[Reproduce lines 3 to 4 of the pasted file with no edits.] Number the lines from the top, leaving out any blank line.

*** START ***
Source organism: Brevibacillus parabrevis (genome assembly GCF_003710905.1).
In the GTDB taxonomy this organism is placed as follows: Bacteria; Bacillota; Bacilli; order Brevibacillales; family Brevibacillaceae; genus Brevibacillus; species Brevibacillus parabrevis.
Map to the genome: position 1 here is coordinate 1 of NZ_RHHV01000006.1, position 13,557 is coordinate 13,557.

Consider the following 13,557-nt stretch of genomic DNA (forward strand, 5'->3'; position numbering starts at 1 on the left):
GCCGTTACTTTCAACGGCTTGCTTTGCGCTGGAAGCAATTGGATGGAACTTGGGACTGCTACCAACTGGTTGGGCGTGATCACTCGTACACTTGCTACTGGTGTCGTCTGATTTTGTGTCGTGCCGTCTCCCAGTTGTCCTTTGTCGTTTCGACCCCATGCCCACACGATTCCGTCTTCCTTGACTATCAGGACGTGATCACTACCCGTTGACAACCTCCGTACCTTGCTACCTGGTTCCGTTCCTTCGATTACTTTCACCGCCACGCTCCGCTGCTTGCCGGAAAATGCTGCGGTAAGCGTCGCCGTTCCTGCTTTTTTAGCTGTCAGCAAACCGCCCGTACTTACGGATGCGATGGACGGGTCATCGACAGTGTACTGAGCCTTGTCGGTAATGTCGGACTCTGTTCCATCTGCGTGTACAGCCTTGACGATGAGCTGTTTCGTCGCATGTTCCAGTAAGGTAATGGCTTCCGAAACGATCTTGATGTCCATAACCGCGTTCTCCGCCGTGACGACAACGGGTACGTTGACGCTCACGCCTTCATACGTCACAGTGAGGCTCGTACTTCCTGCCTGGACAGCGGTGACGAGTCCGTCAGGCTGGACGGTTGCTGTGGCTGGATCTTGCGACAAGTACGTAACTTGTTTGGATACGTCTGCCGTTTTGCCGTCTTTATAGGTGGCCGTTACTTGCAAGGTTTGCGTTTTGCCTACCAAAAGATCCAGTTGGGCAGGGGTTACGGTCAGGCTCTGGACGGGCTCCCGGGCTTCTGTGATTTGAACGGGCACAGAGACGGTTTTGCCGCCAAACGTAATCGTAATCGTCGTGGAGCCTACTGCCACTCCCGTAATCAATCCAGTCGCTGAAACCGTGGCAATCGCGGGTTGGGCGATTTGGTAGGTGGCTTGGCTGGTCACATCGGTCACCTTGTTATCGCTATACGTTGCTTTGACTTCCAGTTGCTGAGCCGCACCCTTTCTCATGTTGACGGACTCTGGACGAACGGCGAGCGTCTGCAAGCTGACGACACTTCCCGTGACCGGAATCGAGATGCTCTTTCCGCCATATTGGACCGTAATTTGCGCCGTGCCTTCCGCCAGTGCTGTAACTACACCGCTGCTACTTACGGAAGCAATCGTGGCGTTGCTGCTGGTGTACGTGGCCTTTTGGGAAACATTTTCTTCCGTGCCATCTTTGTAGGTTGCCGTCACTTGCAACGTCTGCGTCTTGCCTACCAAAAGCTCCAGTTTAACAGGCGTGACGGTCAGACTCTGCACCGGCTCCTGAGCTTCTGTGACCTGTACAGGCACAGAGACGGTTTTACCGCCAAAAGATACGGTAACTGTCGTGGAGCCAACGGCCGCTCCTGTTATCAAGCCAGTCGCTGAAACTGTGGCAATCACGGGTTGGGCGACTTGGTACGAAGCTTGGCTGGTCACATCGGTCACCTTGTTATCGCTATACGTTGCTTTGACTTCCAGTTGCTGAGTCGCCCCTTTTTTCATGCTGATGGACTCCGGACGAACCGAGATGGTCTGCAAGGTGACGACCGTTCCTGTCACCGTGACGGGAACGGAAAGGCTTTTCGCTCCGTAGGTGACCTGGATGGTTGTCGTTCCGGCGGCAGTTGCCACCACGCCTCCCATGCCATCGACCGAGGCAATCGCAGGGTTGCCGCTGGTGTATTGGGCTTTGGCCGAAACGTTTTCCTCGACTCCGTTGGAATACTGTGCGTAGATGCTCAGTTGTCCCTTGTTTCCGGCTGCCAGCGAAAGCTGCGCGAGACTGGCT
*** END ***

Map to the genome: position 1 here is coordinate 1 of NZ_RHHV01000006.1, position 13,557 is coordinate 13,557.

Consider the following 13,557-nt stretch of genomic DNA (forward strand, 5'->3'; position numbering starts at 1 on the left):